We think you saw this one coming: Employers are losing a whopping 1.5 workers per 100 in employee productivity to the social networking phenomenon that is Facebook.

This number was uncovered by the clever folk at Nucleus Research, who surveyed 237 randomly  selected office workers. They discovered that some of you spend more time than you probably should poking, adding and making inane comments on friends’ pages.

In fact some of you may be horrified to learn that Nucleus is advising corporations to consider restricting Facebook access at work to reclaim that productivity — all the more important in a global recession and rising unemployment they say.

Among the findings from Nucleus’ interviews with said randomly selected workers:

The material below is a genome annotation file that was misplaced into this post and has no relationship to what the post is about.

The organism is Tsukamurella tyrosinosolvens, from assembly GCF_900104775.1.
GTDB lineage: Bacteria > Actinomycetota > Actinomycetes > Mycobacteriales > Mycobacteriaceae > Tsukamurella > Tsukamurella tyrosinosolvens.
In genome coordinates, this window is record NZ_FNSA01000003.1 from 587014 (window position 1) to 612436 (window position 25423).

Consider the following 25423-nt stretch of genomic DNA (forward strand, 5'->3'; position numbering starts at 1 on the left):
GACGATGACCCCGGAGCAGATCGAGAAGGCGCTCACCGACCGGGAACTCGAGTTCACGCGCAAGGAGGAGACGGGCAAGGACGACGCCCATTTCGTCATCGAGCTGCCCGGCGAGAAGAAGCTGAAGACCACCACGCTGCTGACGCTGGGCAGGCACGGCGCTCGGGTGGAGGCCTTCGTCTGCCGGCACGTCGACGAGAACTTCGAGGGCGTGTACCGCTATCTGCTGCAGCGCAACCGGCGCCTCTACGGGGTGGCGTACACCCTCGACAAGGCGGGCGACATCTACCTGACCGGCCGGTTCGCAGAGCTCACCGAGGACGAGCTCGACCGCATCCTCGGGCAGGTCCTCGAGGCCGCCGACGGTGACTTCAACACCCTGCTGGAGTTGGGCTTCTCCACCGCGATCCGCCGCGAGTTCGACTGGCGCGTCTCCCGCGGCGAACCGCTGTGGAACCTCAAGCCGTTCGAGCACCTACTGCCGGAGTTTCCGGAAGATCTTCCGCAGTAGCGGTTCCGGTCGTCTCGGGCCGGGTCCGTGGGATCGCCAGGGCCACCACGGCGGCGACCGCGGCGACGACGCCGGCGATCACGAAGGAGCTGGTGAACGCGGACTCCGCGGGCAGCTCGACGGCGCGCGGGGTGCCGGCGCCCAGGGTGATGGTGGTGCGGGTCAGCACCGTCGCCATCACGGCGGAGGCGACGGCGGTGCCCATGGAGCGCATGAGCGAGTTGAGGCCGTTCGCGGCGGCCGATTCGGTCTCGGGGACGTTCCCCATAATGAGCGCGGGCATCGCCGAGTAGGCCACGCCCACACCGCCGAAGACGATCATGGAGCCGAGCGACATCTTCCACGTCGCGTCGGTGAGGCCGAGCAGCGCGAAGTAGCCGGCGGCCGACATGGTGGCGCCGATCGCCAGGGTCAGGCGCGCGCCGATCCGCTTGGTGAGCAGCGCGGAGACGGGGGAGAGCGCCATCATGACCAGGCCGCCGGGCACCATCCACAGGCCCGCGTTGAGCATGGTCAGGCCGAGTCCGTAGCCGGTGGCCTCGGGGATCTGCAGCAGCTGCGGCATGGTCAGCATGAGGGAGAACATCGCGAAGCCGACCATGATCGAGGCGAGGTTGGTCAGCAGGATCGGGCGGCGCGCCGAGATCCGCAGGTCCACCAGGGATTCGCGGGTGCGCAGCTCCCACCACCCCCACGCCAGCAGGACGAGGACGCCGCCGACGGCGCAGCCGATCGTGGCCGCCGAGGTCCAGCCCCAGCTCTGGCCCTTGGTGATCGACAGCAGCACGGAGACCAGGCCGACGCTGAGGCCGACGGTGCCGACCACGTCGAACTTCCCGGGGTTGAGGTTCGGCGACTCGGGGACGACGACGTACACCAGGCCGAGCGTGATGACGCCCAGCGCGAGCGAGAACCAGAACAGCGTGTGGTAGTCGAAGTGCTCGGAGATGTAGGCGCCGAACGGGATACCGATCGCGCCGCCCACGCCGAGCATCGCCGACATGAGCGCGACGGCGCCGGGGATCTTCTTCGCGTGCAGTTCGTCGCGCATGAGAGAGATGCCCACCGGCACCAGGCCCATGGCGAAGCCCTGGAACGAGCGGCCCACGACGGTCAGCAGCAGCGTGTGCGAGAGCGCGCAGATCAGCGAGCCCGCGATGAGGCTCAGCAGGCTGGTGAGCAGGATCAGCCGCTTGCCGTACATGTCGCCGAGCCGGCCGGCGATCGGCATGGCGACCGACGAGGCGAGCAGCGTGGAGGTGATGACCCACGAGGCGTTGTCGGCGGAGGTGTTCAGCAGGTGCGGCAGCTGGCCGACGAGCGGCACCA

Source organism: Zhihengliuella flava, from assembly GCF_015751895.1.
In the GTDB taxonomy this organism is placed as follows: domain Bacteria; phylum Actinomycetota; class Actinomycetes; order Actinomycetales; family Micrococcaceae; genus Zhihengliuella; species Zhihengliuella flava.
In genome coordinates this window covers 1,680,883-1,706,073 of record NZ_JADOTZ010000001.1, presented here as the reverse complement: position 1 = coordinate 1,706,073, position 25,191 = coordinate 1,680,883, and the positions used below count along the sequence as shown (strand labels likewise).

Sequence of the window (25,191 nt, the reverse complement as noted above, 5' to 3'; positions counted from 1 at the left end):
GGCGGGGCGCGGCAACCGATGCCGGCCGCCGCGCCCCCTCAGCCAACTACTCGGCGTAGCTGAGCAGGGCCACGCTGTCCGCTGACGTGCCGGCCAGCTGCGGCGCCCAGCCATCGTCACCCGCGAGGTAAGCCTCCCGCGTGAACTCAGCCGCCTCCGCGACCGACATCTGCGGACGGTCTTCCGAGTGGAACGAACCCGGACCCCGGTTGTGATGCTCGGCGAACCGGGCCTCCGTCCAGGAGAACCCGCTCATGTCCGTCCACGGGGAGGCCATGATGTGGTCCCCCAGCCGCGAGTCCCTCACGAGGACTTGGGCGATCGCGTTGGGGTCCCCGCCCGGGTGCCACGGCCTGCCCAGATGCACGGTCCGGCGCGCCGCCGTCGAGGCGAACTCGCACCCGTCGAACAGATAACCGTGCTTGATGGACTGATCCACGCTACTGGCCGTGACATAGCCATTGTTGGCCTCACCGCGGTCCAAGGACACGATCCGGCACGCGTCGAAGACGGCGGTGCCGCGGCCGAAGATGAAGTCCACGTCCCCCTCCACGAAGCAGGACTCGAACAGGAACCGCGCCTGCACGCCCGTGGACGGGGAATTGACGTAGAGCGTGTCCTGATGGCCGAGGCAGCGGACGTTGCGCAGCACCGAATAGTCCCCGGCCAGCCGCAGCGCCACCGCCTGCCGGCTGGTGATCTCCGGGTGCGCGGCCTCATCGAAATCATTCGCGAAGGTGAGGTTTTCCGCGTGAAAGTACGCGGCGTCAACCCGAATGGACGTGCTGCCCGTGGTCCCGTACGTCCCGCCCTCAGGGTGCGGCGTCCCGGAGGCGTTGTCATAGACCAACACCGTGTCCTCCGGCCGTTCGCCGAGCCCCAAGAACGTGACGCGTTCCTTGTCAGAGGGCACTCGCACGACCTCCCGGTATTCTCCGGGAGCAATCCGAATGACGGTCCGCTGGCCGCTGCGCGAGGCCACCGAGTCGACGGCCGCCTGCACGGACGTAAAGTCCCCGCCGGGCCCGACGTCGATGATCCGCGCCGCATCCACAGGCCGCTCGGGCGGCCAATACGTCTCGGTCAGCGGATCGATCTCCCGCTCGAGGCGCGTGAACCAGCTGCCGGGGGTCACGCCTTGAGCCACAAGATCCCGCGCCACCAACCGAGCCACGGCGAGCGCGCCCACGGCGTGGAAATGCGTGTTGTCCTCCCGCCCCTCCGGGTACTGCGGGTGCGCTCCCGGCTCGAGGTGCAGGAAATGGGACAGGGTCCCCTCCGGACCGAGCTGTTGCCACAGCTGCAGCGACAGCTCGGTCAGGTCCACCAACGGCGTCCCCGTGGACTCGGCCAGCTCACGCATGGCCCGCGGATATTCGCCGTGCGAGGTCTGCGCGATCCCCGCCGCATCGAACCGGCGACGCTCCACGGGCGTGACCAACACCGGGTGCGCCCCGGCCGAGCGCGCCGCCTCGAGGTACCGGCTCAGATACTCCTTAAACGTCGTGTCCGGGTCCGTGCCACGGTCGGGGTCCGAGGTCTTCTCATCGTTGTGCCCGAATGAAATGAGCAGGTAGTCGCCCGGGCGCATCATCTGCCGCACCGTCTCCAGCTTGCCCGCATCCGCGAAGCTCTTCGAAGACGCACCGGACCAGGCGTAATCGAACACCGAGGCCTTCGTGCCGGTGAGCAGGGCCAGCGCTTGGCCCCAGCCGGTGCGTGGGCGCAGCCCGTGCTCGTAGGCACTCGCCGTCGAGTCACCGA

Nearly two-thirds of those who have Facebook access visit the site during working hours. Those who visit Facebook at work do so for an average of 15 minutes each day. 87 percent of those who use Facebook at work couldn’t define a clear business reason for using it. Of those who do visit Facebook at work, 6 percent never use it anywhere else, meaning one in every 33 workers built their entire Facebook profile during work hours. There are also serious security concerns as IT departments can’t monitor Facebook messages.

It wasn’t immediately clear if Nucleus’s survey took lunch-break time into account (some people might only visit Facebook during break-time). Either way, one imagines if a survey of 237 workers can ever be used as an adequate sample, then there will be a lot of unhappy workers out there in the office world, should all those IT departments take Nucleus’ advice. As Nucleus concludes in its press release: